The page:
Well – I have read a few (currently reading ‘Running and Philosophy: A Marathon for the Mind’) – and although I have enjoyed some essays I have an odd sense of dis-ease with the series at times: but am not sure why – is it snobbery on my part – I don’t think so… also, some essays in them are rather good – so why this sense of concern with the phenomena as a whole?

Will ponder and get back to you: responses welcome – do you think this is – overall a ‘good thing’?

Dave

Staff-Student Christmas Meal


Following the runaway success of last year’s event, I am told that students are planning to have another staff-student meal this Christmas.

The date under discussion is Monday 10th December, with The Indus (Indian Restuarant, on Bath Road) as a possible location. Please feel free to comment here – or contact Level 3 Student Rep Frances O’Hagan (I can forward e-mail if you don’t have her address). If you want to come make sure Frances knows, as she wants to book the table(s) as soon as possible.. staff too…

Religious Dress back in the News: Sikh Girl Excluded from School


The BBC (and many others) report this case of a girl excluded for refusing to take off a bangle which she considers part of her Sikh faith.
Read the story at: http://news.bbc.co.uk/1/hi/wales/south_east/7081573.stm

While the BBC has its usual ranting site at http://newsforums.bbc.co.uk/nol/thread.jspa?forumID=3792&edition=1&ttl=20071107145207 I thought maybe some of the readers of this blog would like to comment here:
– should a school have a uniform policy that bans all religious expression?
– should it have uniform at all?
– should this pupil be allowed back – is she right to hold firm to her belief that she must wear this item?

I look forward to comments…
Dave

Philosophy Reading Group

Following a couple of hours dissecting Sartre’s Nausea last night and discussing the implications of accepting the Existentialist position, we have agreed our next book (actually, it’s a play) to be Arcadia by Tom Stoppard. More information can be found on the wordpress site:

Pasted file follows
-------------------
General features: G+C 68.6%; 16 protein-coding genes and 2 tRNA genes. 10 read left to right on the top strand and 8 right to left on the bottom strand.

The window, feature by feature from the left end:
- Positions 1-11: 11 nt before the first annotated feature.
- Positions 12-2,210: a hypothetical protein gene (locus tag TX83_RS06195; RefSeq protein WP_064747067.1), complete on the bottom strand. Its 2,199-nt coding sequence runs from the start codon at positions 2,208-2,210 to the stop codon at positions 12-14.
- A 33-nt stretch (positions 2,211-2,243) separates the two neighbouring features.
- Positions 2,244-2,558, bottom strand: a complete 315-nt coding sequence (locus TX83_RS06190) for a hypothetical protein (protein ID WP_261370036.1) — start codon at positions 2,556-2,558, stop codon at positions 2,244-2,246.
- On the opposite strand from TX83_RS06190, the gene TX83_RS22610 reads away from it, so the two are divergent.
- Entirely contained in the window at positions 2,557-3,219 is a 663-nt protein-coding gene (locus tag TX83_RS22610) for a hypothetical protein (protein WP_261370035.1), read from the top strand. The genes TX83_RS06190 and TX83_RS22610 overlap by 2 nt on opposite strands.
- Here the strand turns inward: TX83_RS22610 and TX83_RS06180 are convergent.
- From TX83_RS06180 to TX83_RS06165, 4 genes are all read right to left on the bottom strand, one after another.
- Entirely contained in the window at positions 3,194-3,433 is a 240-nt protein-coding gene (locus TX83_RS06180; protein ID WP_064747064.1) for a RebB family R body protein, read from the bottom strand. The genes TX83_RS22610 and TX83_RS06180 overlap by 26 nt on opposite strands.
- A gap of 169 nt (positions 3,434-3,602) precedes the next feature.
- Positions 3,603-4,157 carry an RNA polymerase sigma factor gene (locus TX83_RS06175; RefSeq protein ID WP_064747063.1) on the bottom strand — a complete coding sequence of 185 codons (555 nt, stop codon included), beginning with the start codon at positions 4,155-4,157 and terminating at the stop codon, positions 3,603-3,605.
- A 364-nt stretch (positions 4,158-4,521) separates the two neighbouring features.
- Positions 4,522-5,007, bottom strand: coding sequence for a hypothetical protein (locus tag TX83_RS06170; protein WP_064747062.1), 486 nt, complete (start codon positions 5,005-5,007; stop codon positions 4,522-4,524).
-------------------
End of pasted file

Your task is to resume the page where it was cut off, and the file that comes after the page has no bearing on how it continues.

http://readingphilosophy.wordpress.com/

Our next meeting is on Tuesday 4th December so I hope to see as many of you there as possible.

Woody Guthrie: Hard Times and Hard Travellin’

Hi. This thursday (November 8th, 2007) there will be an event at FCH entitled Woody Guthrie: Hard Times and Hard Travellin’.


Will Kaufman from the University of Central Lancashire presents this partly-spoken and partly sung event.

‘Woody Guthrie: Hard Times and Hard Travellin’ is a live musical programme that sets the songs of Woody Guthrie in the context of the American 1930s — the Dust Bowl, the Depression, the New Deal and the state of popular music itself. Will Kaufman brings such hard-hitting Guthrie songs as ‘Vigilante Man’, ‘Pretty Boy Floyd’ and ‘I Ain’t Got No Home’ into conversation with other songs of the Depression Era — from Joe Hill’s ‘The Preacher and the Slave’ to ‘Brother, Can You Spare a Dime?’. These renditions, buttressed by detailed historical commentary, exemplify the blending of music and radical politics that marks Guthrie’s most powerful and evocative work.’

See http://www.uclan.ac.uk/facs/class/humanities/staff/kaufman2.htm for testimonials.

It is 5.30pm in TC006a (FCH) – contact Professor Neil Wynn for more details.
Dave